Sunday, October 22, 2006
The workers' efforts also prove that they are perfectly capable of running the oil industry on their own terms, even if technical and economic assistance is needed. According to Madhi, "The workers are able to manage the industry themselves. They can decide what is needed in terms of technical expertise and investment to develop the current and future oilfields - even when this is through service contracts with other companies, both domestic and foreign. But they will not allow production sharing with foreign companies because this would become a new form of the concession system."
Although the Iraqi government formulates social and economic policies behind closed doors, it takes note of GUOE because, in Mahdi's words, "the union has shown that it has strength on the ground in mobilising people for or against policies." Basra oil workers are also raising awareness about labour and economic issues within the wider community. Through their contacts with political groups, other trade unions and the international anti-war movement, GUOE's president Hassan Jumaa spoke both at the Marxism 2006 event this summer and at the International Peace Conference in London last December where he stressed the union's support for the Iraqi resistance's campaign to drive the occupiers out of Iraq. They did this because they believe the future of Iraq is at stake if the military occupation becomes an economic one.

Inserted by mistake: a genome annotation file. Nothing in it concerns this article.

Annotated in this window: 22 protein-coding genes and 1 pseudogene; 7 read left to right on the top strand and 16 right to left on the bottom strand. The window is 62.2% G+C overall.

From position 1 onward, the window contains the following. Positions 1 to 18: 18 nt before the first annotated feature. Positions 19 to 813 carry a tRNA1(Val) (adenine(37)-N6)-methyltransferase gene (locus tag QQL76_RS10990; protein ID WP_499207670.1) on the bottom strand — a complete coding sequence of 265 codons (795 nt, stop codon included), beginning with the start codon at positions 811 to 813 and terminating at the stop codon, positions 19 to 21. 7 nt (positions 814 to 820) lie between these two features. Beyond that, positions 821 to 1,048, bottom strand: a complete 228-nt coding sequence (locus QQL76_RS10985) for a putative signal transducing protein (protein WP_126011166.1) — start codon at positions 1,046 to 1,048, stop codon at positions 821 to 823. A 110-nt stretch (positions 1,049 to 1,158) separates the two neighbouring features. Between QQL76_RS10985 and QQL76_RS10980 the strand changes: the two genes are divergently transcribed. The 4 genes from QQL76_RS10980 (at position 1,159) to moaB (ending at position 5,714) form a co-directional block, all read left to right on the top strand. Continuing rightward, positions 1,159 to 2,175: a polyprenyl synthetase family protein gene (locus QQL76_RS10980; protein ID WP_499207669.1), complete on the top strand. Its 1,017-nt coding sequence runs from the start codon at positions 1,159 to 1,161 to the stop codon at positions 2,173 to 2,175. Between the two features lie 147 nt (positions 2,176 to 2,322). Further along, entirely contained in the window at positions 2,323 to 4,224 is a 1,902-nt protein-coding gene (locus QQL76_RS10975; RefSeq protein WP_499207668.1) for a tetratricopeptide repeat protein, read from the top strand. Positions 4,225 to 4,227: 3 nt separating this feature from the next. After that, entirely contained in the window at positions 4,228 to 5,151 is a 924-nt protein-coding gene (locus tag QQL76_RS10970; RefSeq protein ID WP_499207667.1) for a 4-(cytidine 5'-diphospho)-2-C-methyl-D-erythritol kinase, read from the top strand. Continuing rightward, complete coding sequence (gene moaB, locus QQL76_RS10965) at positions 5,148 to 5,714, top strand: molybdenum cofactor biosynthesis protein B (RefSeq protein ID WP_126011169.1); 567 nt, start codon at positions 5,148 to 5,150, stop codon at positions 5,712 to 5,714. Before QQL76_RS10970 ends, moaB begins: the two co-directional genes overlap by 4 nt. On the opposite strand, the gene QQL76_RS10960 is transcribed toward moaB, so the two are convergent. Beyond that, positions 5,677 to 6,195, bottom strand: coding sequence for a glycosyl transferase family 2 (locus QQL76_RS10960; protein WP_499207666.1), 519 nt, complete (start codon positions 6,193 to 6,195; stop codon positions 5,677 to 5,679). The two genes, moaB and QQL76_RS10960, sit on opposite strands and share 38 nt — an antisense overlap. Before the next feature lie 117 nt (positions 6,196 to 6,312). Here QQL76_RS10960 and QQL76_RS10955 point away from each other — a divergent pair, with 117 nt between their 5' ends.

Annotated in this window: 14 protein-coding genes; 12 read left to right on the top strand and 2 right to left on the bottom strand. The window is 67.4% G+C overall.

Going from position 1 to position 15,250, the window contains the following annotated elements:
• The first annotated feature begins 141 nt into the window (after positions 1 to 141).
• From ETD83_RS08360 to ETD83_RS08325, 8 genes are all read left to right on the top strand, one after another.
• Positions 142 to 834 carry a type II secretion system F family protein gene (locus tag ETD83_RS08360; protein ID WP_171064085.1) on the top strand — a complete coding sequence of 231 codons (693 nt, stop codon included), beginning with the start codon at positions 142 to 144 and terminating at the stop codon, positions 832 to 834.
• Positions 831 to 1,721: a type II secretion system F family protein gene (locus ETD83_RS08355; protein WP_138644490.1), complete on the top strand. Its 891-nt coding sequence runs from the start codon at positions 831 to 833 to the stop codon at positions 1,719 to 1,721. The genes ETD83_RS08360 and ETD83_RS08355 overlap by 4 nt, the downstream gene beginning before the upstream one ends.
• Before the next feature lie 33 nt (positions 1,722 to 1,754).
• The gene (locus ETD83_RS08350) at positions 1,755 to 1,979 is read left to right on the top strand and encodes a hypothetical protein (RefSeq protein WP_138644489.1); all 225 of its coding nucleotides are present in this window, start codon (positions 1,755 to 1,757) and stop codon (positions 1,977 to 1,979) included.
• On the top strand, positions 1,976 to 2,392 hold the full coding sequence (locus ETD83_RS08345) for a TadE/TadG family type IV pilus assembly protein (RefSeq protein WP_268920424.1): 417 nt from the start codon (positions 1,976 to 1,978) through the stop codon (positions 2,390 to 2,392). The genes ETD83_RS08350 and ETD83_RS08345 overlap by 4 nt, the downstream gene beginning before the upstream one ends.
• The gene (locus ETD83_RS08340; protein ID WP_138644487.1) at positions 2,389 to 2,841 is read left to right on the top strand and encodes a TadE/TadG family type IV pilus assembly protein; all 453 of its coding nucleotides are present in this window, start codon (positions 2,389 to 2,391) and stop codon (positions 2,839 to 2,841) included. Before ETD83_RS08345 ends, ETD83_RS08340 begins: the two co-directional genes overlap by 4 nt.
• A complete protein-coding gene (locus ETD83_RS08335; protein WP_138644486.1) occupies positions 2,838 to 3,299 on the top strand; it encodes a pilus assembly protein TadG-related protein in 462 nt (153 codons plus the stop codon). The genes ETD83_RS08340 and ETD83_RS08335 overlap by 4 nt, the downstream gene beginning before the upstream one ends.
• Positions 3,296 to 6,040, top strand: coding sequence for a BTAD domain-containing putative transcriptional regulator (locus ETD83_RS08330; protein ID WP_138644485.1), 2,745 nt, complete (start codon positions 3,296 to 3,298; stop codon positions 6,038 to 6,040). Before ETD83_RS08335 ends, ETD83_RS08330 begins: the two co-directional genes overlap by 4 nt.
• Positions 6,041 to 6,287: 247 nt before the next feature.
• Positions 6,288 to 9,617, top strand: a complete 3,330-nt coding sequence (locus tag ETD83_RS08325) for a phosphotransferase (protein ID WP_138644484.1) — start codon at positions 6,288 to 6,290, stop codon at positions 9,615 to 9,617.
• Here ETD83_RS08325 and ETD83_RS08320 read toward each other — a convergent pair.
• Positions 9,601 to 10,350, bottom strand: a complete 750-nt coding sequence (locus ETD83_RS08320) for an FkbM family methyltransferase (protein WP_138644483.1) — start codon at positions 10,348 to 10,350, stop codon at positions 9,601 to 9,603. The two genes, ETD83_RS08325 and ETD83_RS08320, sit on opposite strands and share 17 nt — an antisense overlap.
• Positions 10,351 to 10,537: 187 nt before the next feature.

It is worth reading at least to be reminded that Iraqis are not divided between passive victims and 'insurgents', and that the resistance is broader than the armed component which is staging victory celebrations in towns across Anbar (where, if the US can be kept out, I predict a sharp decline in the level of violence). Amid all the talk of civil war, which has hitherto been an elite-directed affair, and to a large extent a cover for counter-insurgency warfare, there are forces capable of uniting Iraqis on grounds other than sectarian affiliation.